Effect of femoral nerve resection on progression of cartilage degeneration induced by anterior cruciate ligament transection in rabbits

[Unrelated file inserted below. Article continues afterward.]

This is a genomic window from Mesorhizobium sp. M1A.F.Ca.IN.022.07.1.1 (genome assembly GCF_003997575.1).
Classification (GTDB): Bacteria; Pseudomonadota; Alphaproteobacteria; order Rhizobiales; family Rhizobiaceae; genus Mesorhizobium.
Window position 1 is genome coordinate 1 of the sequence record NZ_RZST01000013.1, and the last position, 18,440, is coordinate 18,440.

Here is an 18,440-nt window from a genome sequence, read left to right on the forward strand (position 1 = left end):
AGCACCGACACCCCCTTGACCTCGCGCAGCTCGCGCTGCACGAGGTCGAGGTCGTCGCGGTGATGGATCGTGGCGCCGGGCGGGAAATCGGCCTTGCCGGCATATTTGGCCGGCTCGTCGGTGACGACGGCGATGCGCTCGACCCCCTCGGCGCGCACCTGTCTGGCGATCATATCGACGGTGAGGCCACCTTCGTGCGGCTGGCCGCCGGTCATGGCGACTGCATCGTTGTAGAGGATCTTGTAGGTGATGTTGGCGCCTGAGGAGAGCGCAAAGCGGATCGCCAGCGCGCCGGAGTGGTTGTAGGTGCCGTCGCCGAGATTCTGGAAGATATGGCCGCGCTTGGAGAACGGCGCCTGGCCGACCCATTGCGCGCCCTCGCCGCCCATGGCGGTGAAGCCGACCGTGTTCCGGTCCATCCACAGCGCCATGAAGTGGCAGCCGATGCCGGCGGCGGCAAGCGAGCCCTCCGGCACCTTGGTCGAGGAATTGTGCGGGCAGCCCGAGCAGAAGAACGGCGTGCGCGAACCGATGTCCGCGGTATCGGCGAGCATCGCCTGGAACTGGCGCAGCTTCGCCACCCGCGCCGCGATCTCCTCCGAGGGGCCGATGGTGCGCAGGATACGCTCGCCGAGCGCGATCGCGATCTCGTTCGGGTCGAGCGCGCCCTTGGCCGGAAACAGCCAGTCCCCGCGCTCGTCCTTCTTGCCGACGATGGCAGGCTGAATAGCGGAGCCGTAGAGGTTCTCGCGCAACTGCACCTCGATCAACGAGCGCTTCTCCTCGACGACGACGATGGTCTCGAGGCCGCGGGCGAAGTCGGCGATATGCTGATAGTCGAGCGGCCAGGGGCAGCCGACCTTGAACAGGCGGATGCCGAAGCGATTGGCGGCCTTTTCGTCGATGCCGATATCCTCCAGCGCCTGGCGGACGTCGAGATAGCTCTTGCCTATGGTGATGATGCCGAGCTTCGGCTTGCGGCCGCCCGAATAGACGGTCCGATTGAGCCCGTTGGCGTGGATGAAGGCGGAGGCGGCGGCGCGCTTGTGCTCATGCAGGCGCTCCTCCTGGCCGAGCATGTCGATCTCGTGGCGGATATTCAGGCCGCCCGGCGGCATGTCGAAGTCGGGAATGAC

The purpose of this study was to evaluate the effect of femoral nerve resection on the progression of cartilage degeneration in an anterior cruciate ligament transection (ACLT) and partial meniscectomy (PM) model in rabbits. To induce degeneration of articular cartilage, PM and ACLT were performed on the bilateral knees of 24 rabbits, and femoral sensory nerve selective resection (FNR) was additionally performed on the left knee. Six rabbits each were killed 6 and 10 weeks after surgery to observe early cartilage degeneration and 17 and 24 weeks after surgery to evaluate the late phase. Mankin's histological score at 10 weeks (7.5 ± 2.7 points; mean ± SD) after surgery in the FNR group was higher than that at 6 weeks (3.0 ± 0.6 points) (P < 0.05). In the control group the score at 17 weeks (7.8 ± 2.0 points) was higher than that at 6 weeks (2.7 ± 0.5 points) (P < 0.05). The concentration of chondroitin sulfate in the joint fluid was quantified by high-performance liquid chromatography. The concentration of chondroitin 6-sulfate in the FNR group at 10 weeks (11.6 ± 4.1 nmol/ml) was higher than that at the other times and that of the control group at 10 weeks (5.4 ± 3.2 nmol/ml) after surgery (P < 0.05). These results indicate that FNR may promote the progression of cartilage degeneration in knees with PM and ACLT.